A proud people inhabit these lands and have contributed greatly to the food basket and human resource of the nation like the people of the other parts of Ghana have done. We have contributed our quota and still do. The Sissala people inhabit a relatively good part of the Upper West region of Ghana.
The frustrated Sissala youth is greatly concerned with the constant fear arising from social insecurity, uneasiness arising from economic insecurity, underdevelopment arising from leadership neglect, lack of access to basic infrastructure among many others.
From the gaining of independence and sovereignty of this nation, and from the time of our founding fathers and the founder of this country, Osagyefo Dr. Kwame Nkrumah, who fought for and won our freedom in 1957, the Sissala land has been a chess piece tossed around but neglected in all ways developmental to the progress of the local people.
60 years on, the Sissalaland including all of its hinterlands have suffered the trauma of bad roads. We have petitioned, begged, hued but to no avail. No one listens to us, not one. Our diplomacy has never worked for us. The only language the government would probably appreciate is demonstration and protest. Nonetheless, depending on which political party is in power, we never really get to protest because some Sons and Daughters of the soil who occupy some positions will lose their positions if we did. Protecting some individuals or party interest while the people suffered is also a bane to our progress.
Our roads and bridges are simply washed away by rains like sand castles built at the beach by some kids. Classrooms serving as death traps have become the stories we tell.
Accountability is missing in our public discourse yet we need to know what our district assemblies have done with our monies. As if we do not have young, energetic and enthusiastic youths in our land to take up activism as a serious venture, it’s like none is ready. Whether young or old, they are both sides of the same coin, cut from the same fabric of corruptive emotions and minds. Notwithstanding, there are some good ones whose hearts are attached to the true development of our land.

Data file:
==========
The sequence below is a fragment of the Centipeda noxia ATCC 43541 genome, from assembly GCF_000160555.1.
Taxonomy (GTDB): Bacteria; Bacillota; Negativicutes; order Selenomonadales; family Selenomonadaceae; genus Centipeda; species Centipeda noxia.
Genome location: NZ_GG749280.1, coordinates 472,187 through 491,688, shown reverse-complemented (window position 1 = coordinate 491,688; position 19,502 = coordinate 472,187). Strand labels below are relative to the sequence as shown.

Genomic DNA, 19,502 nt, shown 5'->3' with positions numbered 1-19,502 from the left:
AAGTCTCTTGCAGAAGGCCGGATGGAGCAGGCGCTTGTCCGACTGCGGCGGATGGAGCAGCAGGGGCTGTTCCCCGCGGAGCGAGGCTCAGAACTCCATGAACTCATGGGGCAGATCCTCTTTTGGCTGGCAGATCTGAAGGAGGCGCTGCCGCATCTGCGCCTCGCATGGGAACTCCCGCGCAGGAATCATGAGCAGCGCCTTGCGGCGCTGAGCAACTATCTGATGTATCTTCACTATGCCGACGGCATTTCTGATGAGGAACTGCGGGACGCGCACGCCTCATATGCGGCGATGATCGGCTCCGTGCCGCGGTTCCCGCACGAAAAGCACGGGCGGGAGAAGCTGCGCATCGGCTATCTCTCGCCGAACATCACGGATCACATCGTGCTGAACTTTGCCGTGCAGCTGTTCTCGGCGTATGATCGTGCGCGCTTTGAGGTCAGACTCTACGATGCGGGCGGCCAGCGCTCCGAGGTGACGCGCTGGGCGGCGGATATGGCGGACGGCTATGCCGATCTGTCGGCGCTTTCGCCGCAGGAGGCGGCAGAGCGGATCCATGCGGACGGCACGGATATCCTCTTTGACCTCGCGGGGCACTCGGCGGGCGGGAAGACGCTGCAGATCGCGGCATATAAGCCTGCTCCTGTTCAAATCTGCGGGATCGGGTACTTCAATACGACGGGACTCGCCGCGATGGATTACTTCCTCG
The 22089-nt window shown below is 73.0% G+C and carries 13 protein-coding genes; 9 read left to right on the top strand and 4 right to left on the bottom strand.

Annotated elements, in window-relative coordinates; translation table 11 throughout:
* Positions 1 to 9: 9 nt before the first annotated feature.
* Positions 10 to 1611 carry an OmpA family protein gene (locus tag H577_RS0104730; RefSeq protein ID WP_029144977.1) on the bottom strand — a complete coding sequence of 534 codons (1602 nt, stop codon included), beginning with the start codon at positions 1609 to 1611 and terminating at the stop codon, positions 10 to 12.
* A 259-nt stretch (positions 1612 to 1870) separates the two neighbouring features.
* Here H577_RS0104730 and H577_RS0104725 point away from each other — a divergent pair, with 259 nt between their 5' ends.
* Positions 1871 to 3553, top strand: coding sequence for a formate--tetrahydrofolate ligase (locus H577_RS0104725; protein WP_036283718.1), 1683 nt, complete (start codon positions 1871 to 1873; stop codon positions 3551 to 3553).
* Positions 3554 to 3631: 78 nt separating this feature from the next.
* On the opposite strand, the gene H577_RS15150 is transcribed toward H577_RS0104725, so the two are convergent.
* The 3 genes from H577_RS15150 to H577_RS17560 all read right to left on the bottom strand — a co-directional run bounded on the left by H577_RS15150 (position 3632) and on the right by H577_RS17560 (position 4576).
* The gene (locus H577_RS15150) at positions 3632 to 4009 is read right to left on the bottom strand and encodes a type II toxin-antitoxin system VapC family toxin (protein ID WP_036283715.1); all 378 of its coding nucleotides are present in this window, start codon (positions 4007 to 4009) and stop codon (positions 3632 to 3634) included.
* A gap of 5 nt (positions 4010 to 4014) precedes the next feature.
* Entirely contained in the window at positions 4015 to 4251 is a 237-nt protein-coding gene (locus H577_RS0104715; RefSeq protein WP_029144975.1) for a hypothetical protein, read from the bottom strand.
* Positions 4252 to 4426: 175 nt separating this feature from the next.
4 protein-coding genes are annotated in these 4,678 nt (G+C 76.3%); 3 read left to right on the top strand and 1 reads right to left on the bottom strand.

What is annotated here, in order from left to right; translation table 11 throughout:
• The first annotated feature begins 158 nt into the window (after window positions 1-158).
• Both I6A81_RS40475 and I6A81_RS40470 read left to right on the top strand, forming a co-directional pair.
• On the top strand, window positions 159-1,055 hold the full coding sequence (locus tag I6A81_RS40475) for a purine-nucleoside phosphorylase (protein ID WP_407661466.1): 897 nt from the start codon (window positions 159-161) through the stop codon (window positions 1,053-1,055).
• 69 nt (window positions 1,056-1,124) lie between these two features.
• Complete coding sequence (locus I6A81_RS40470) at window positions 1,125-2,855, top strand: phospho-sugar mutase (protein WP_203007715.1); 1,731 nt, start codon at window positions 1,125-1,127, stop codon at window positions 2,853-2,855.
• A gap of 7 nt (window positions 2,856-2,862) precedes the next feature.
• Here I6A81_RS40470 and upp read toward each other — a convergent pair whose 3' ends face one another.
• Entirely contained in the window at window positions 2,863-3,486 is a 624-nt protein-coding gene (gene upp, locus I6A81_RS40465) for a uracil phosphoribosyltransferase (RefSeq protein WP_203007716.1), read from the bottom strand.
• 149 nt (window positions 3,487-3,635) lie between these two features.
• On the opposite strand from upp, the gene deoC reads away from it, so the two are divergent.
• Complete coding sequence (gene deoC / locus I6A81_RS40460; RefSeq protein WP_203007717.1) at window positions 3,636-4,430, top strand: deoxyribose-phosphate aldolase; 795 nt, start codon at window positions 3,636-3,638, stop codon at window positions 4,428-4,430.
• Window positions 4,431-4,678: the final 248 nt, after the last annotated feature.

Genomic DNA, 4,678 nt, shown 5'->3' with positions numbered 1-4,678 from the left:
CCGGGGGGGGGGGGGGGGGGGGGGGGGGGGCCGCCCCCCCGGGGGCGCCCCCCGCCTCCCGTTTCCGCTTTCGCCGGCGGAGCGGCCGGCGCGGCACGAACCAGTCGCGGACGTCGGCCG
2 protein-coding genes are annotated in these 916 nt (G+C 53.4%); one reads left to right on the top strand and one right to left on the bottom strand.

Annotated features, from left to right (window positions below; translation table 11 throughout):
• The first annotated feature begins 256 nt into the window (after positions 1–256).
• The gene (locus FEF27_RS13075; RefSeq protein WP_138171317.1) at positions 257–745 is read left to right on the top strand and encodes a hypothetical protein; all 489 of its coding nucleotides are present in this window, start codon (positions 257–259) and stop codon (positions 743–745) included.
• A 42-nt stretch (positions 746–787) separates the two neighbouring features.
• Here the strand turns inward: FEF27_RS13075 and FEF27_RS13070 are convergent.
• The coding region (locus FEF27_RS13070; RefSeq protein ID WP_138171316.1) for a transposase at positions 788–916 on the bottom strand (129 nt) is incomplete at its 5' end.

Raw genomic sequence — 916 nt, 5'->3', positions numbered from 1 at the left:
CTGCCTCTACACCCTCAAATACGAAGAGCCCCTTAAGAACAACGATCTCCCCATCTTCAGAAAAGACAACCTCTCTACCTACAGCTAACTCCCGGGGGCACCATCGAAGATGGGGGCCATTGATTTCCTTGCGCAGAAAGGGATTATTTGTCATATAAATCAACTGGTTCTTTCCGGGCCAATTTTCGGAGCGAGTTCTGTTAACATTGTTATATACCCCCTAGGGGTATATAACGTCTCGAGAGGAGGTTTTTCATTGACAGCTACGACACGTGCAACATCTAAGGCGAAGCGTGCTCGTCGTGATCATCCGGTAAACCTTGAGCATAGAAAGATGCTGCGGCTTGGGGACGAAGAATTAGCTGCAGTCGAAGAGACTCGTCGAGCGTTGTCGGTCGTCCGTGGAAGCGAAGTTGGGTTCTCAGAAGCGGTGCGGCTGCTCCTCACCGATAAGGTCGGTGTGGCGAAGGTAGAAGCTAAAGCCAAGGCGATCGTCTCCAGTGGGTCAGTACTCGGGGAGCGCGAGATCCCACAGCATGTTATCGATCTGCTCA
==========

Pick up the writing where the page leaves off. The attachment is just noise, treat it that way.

The standard of our education in the Sissalaland is declining quicker than a monkey climbs down a tree to pick a banana from the ground. We can’t blame anyone per say but I think that as a community, we can improve on this sector through our own personal interventions. Depending on the government would be a delayed effort. More problematic to the fallen standards of our education relates to the very poor parenting and ill parents teacher relationship that exists in our land. In a land where parents would beat up teachers for correcting their wards in schools, you don’t expect any improvement in educational standards. As far as education in the Sissaland especially the Sissala East Municipality is concerned, “no disciplinary actions exist at all in our schools” says the Ghana Education Service.
In recent years, the rosewood tree has undoubtedly become the Cocoa of our land whilst Shea remains our Gold. Shamefully however, we have by our ruthless, irresponsible and myopic character sold for the harvesting of the rosewood to people who have offered nothing and will continue to offer nothing to the good of our land. The effects are devastating and the future is blur for the purposefulness of our dear land. Lest I forget to mention that the indiscriminate felling and destruction of our ecosystem has affected the rains and is affecting our farmers who depend on these rains for crop production. This is a colossal failure on the part of our leaders who are obviously benefiting from this illegal rosewood lumbering.
Fertilizer smuggling is crisp business in our part of the country. Subsidized fertilizer meant for our famers constantly finds its way into neighbouring countries like Burkina Faso whilst our farmers struggle to make do with the expensive and few fertilizer they can lay their hands on for the farming season.
Growing insecurity and terrorism related incidents in our land is nothing short of anticipated. The frequent robberies and murders recorded are clear testament of a deteriorating society headlined by increased insecurity and unemployment. The increased presence of the army is a bit worrisome, a bit too radical and a bit over the bar yet apt in protecting us against the venture of terrorism and the heightened insecurity. It didn’t have to get to this point.
We should however acknowledge the efforts of some of our youth whose seminars and summits have redirected the focus and energy of the youth into productive and positive ventures. To a large extent, these summits are serving as a transformational agenda to our social misshape.
Our worse nightmares are coming to pass if we sit aloof without finding solutions. The future of the Sissalaland seem too uncertain despite the growing technological inventions and advancements that are changing the trends of society. In a very short time as possible, we can only pray to grow out of our collective ignorance and work towards our communal good. It seems a mirage, unachievable, unattainable until we break the wheels of our nightmares but where do we start from?